So how was it they didn’t understand each other?

“On the question, ‘What is the best provision?’, you and I differ; but we differ as rational friends, using the free exercise of our own reason, and mutually indulging it’s errors.” [emphasis added]

They were Rationals, interested in theoretical solutions to practical problems. Once the United States was on a seemingly solid basis, the two began to differ in their vision of how the government of the United States should proceed. Adams was not trustful of the republican democracy and was a Federalist — more concerned with creation and protection of wealth and strengthening the central government, whereas Jefferson was not trustful with the aristocracy in the form of Federalists and preferred a more representative and more autonomous version of the electorate, Agrarian in nature. Jefferson had supported the French revolution. He even said to Abigail Adams, John Adams’ wife, in a letter: “I like a little revolution now and then.”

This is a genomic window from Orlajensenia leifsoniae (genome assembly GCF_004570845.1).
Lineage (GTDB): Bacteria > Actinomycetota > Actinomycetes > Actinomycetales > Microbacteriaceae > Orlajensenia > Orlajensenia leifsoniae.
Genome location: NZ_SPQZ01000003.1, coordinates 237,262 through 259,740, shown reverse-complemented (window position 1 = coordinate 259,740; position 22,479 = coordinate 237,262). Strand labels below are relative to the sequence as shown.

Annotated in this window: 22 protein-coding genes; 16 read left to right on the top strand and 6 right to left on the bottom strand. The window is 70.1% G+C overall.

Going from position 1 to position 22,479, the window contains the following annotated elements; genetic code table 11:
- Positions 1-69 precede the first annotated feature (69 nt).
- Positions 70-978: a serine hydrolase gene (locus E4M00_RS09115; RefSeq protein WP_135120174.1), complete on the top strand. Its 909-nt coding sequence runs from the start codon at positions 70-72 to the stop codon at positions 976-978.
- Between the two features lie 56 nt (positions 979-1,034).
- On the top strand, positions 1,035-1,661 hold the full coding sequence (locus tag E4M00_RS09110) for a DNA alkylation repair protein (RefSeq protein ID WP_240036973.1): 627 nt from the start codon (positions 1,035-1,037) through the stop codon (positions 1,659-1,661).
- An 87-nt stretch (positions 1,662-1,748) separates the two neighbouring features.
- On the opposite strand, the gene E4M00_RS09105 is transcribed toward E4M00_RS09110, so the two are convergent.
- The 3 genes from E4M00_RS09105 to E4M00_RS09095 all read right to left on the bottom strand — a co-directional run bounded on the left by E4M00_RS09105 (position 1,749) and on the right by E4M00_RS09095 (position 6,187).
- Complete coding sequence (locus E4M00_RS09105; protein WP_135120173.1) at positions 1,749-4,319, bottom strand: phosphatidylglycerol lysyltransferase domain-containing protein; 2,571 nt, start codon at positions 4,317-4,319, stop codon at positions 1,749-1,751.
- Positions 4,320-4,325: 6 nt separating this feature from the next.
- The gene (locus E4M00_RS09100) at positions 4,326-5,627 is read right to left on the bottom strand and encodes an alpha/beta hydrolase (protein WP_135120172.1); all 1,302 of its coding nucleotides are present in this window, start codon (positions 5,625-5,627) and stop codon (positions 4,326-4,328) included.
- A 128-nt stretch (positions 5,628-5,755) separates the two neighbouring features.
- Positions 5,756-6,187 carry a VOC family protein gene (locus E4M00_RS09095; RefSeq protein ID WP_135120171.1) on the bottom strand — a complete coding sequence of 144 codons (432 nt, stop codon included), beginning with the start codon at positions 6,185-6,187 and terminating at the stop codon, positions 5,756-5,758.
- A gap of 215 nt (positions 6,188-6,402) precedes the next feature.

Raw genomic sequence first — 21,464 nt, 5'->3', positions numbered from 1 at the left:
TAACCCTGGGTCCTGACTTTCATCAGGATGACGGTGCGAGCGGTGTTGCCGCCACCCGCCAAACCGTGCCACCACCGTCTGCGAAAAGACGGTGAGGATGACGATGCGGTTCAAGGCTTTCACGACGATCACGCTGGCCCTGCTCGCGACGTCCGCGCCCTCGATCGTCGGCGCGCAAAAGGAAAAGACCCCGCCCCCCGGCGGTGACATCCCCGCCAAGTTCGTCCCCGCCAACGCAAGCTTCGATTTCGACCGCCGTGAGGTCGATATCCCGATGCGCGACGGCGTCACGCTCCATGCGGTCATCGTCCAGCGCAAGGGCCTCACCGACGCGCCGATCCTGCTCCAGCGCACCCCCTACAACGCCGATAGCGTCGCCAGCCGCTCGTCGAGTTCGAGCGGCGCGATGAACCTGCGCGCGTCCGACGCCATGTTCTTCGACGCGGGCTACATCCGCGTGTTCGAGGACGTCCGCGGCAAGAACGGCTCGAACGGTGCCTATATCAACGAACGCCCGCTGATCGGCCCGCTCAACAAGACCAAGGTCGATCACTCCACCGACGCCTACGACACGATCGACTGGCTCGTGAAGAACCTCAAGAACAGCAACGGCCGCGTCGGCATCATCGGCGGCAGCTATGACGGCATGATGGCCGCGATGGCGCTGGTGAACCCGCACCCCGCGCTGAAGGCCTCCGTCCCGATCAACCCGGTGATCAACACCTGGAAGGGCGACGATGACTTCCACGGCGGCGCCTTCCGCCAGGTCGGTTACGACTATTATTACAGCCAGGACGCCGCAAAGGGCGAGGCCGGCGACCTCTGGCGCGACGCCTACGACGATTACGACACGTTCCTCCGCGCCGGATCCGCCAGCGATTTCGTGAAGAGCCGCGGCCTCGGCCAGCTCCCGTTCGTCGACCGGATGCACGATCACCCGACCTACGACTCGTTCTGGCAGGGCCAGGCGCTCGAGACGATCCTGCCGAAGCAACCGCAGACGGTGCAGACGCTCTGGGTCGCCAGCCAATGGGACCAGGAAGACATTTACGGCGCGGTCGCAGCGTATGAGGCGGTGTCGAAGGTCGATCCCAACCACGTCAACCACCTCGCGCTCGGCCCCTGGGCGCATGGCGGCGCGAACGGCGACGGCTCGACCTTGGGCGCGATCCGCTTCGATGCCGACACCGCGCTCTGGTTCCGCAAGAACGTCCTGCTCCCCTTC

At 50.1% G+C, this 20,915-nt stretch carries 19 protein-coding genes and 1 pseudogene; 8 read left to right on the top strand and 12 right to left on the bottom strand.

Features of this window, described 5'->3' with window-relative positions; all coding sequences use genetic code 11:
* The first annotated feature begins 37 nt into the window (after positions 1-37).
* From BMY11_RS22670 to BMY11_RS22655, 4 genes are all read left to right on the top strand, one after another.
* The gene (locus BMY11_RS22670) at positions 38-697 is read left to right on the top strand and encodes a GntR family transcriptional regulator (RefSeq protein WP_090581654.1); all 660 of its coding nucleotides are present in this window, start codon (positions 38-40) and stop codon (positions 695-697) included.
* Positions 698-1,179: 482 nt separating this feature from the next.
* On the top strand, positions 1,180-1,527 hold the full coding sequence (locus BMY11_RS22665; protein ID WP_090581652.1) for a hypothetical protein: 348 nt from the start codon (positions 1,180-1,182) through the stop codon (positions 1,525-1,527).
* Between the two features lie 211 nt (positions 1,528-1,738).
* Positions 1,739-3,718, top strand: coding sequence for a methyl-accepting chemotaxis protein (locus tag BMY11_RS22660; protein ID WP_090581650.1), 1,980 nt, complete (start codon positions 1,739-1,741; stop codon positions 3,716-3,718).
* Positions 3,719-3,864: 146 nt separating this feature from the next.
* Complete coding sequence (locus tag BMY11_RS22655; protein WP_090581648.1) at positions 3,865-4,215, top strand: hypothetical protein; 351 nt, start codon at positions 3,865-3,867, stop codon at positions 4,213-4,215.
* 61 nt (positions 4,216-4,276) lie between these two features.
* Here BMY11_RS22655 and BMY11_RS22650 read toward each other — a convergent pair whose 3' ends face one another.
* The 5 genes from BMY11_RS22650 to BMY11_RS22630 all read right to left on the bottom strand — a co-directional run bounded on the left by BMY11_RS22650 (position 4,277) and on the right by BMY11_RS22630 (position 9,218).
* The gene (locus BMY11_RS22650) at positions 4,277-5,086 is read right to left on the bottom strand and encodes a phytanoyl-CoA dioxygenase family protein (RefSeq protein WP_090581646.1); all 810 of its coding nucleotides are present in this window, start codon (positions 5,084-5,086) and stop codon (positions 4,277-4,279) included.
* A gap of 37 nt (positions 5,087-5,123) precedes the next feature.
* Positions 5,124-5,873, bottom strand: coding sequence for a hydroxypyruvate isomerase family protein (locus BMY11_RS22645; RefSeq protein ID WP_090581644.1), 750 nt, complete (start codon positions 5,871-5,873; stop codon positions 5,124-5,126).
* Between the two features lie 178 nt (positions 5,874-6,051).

Jefferson explained “our difference of opinion may in some measure be produced by a difference of character in those among whom we live.” But I think that Jefferson, the Engineer, more a libertarian in nature, had a faith in the rough and tumble of local politics. He had more of a distributed notion of democracy in the form of States rights and individual freedom. But Adams, a Coordinator, viewed the educated man and the man of inheritance as equal combatants in the balance of power between different branches of government. Realizing the common man had little or no interest, or skill to be involved with government, Adam had worried about unchecked democracy.

As Jefferson surmised:

 “We acted in perfect harmony through a long and perilous contest for our liberty and independence. A constitution has been acquired which, though neither of us think perfect, yet both consider as competent to render our fellow-citizens the happiest and the securest on whom the sun has ever shone. If we do not think exactly alike as to it’s imperfections, it matters little to our country which, after devoting to it long lives of disinterested labor, we have delivered over to our successors in life, who will be able to take care of it, and of themselves.”

So both Adams and Jefferson had confidence in the American Temperament to prosper.